Detlef Zoo (formerly Detlef) has always been a band. However, there seemed to be a misconception that it was really just a solo act, singer Uldis Dirnēns doing all the work, especially after the release of the band’s first album, Tu izliecies par sevi (You’re Pretending to be Yourself), back in 2004.
Go to the band’s Web site and you immediately understand differently. After a brief and nonchalant mention of Dirnēns’ reality music show stint, it is made quite clear that although some of the members have since changed, the band now known as Detlef Zoo is a collective of four “equal and like-minded friends.”
The 2004 album had its success, but I can only recall one song from it and can sadly only pretend to remember the rest of the tracks. But two good things come with the band’s sophomore album Skapī (In the Closet), released in December 2007. First, it is an excellent and at times fairly bad-ass “chill out” album. Second, it is proof that there is strength in numbers because as a “recognized plural,” these guys just plain sound better.
Alt-rock band Detlef Zoo is Mareks Ameriks (drums), Kaspars Ansons (guitar and vocals), Dirnēns (vocals and guitar), and Martins Millers (bass and vocals).
The first and title track of the album is a straight forward mantra of “let us go where we want” with text that is not only mature, but a little ironic, as the band is more out in the open than locked away. There isn’t much to write home about for this one, but it’s conceptually good and paves the way for the rest of the album.
The second track, “Love Town,” is a Blur-meets-Queens-of-the-Stoneage track that is in English and confuses me. I’m not talking grammar (for once), but rather subject matter. It’s about love in all forms, yet the song is riddled with phrases like “I’m happy alone” and “It’s a perfect day to get away.” At least is has a strong beat.
The next two tracks, “Par nozīmītēm” (For Badges) and “Lēts triks” (Cheap Trick), are quite similar, though the former urges people to get over themselves and look at what’s going on in the world and the latter is, from what I gather, a slightly duty-bound look at relationships, as well as musically somewhat superior.
Track five, “Funny Girl” is another English tune with a nice drum groove. The text kind of pokes fun at all of the commercialized songs—specifically about love—that are out there.
At this point I could note that the album seems to be a fan of the percussion and rhythm aspects of music, which is also reflected in the sixth track, “Mana dārgā” (My Dearest). With its abundance of drum set, highlighting cymbals, the track is immediately heavier sounding than its predecessors and has an additional “far away” feel to it.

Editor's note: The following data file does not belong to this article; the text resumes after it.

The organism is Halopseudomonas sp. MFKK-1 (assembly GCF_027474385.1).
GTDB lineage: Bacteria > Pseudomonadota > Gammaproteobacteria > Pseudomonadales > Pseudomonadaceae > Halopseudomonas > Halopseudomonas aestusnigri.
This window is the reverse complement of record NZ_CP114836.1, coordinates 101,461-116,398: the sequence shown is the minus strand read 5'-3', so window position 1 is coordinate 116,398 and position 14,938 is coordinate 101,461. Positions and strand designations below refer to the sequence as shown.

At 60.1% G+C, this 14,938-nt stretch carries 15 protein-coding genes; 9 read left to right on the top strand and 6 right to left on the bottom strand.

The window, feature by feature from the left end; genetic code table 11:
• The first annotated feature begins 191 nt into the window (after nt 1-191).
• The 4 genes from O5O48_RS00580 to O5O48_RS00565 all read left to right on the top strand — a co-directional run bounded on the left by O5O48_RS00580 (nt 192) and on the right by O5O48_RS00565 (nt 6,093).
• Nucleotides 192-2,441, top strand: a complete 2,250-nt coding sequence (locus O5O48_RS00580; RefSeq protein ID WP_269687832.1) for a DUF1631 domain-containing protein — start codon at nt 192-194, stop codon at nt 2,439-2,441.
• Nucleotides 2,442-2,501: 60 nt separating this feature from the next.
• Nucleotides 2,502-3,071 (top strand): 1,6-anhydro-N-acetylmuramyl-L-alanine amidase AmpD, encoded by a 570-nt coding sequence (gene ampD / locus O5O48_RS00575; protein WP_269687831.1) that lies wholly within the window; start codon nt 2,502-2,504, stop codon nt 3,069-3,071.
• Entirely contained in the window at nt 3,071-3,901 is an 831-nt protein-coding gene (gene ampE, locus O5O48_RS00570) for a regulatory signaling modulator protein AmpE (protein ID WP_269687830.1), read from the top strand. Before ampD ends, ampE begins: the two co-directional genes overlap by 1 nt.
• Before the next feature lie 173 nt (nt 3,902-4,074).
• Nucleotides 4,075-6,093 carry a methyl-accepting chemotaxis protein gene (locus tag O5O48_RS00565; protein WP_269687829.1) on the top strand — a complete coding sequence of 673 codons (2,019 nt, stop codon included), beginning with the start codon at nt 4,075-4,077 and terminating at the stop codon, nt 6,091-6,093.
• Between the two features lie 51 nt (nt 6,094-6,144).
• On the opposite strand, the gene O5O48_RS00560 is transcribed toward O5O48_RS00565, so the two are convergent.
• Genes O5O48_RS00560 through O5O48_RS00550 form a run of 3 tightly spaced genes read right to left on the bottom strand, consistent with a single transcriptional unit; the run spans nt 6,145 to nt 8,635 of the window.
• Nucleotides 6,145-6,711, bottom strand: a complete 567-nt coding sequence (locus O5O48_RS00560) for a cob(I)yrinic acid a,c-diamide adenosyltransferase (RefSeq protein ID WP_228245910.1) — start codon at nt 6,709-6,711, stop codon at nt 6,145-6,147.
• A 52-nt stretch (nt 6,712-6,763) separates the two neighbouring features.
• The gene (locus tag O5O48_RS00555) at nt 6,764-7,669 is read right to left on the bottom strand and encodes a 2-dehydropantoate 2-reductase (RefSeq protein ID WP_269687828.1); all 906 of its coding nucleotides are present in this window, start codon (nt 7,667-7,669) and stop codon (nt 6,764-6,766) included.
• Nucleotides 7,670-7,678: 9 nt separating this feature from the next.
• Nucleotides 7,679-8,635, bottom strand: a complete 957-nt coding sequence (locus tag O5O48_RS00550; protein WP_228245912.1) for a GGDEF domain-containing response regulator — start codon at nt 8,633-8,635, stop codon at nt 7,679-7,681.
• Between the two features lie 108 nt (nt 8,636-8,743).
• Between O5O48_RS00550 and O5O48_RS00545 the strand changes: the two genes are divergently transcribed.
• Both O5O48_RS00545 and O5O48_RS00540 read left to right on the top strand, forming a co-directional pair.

The pace of the album picks up drastically in the next track, “If It Makes Us Happy”, with a balance of aggressive music and soft vocals. The lyrics kind of connect back to the first track of the album, but in contrast express the mortality of a band as a concept. Its members are aware of how easily something can fall apart, but for now, it works and feels good, so it’s meant to be.
Track eight, “Labrīt, miesniek!” (Good morning, Butcher!), is my one of my favorites. What I like about it is the almost too-slow molasses movement of the lyrics. The line “Dievs, lūdzu izsit pienzobus man!” has a strong sense of immediacy without sounding like it. There’s no “I want to go through years of life to gain experience”. It’s “Give me experience! NOW!” Someone, anyone, please use this song for a slow-motion or reflective moment scene in a coming-of-age or action movie, where a young person has to learn to fight the bad guys to survive. Just make it good or you’ll ruin the song.
“Zaļais krekls” (The Green Shirt), the next track, makes you wonder if you’ve missed something. It may be because it’s a happier sounding song and very different from a good deal of the rest of the album. Or maybe it’s the Telletubbyesque “la-la-las” at the end of the song.
Track 10 is my absolute favorite. The breakdown of “Ar vienu savu silūetu” (With One of Silhouette) is as follows: guitars = love them; percussion = love it; vocals = love them; lyrics = love them. This song could be in that same action movie. Remember? The one that isn’t a flop.
The next three tracks make up what is the collectively strong close to the album. “So Sophisticated” is like “Funny Girl” but with different lyrics. “Ja vien…” (If only…) is melancholy in text and instrumentals, but a very beautiful song, though nothing more. “So Cold” is a heavy final track, but doesn’t offer any “Pow!” to the album.
Skapī ends up being another one of those albums where, though there aren’t many individually striking songs, the overall whole is where it’s at. With songs ranging from cynical outlooks on relationships to social topics and with a very high cool factor, this whole certainly leaves a good impression.
If It Makes Us Happy
Ar vienu savu siluetu
Where to buy
Purchase Skapī from Amazon.com.
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